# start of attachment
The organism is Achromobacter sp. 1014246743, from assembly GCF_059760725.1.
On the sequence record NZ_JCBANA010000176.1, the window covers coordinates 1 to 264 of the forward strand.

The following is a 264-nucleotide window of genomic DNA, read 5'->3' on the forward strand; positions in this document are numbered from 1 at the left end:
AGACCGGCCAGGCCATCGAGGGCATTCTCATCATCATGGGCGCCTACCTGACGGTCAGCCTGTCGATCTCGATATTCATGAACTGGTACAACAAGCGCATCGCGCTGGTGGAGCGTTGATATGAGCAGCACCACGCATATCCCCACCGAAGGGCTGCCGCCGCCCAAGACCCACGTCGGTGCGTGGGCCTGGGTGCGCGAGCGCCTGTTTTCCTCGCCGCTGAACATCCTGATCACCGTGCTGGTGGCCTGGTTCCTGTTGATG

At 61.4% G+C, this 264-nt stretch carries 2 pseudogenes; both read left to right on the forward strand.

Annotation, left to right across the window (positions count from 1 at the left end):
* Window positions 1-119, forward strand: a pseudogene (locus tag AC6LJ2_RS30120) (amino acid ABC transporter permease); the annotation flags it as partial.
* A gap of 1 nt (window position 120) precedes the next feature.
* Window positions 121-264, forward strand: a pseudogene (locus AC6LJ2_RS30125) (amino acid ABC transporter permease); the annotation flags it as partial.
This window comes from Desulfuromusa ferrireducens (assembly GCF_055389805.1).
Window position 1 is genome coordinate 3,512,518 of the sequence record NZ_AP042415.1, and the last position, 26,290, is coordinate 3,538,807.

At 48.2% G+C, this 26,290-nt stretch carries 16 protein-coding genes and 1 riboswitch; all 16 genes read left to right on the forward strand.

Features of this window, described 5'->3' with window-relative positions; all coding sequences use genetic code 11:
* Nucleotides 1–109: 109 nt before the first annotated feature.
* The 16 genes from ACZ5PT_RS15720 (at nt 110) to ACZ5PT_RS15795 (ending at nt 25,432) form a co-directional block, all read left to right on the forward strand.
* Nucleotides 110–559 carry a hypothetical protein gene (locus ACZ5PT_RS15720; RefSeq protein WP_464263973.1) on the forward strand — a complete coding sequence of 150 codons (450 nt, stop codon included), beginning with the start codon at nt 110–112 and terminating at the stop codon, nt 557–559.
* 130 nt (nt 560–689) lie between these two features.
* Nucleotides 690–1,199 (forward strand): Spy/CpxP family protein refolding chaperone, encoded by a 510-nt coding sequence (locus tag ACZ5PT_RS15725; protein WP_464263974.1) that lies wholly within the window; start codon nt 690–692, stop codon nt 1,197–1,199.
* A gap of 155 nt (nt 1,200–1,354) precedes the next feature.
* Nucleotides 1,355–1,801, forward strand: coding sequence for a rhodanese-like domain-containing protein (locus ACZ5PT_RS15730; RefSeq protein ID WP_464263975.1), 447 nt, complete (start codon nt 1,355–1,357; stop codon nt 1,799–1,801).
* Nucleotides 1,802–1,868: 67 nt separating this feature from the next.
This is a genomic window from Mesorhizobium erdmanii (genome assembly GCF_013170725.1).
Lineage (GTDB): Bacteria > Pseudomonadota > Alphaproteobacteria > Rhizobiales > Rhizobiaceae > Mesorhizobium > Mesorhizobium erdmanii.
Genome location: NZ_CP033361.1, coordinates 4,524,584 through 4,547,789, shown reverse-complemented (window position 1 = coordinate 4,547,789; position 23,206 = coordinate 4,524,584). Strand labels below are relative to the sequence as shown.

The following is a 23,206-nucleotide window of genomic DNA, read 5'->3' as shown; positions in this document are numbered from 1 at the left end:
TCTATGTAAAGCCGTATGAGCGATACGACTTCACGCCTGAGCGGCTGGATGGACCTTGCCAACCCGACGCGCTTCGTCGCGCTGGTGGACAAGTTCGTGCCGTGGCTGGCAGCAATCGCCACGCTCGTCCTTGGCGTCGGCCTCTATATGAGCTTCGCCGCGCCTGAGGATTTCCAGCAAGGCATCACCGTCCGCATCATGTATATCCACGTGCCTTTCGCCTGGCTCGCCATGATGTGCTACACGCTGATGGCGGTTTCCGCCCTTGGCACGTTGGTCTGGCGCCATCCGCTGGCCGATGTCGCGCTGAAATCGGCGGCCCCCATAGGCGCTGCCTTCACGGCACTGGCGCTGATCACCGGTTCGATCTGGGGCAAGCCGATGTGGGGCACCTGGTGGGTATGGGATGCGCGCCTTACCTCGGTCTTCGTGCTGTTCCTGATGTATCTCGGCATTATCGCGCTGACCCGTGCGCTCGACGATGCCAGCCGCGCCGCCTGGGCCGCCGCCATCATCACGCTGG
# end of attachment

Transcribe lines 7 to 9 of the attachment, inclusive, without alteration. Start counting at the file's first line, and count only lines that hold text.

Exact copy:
* Window positions 1-119, forward strand: a pseudogene (locus tag AC6LJ2_RS30120) (amino acid ABC transporter permease); the annotation flags it as partial.
* A gap of 1 nt (window position 120) precedes the next feature.
* Window positions 121-264, forward strand: a pseudogene (locus AC6LJ2_RS30125) (amino acid ABC transporter permease); the annotation flags it as partial.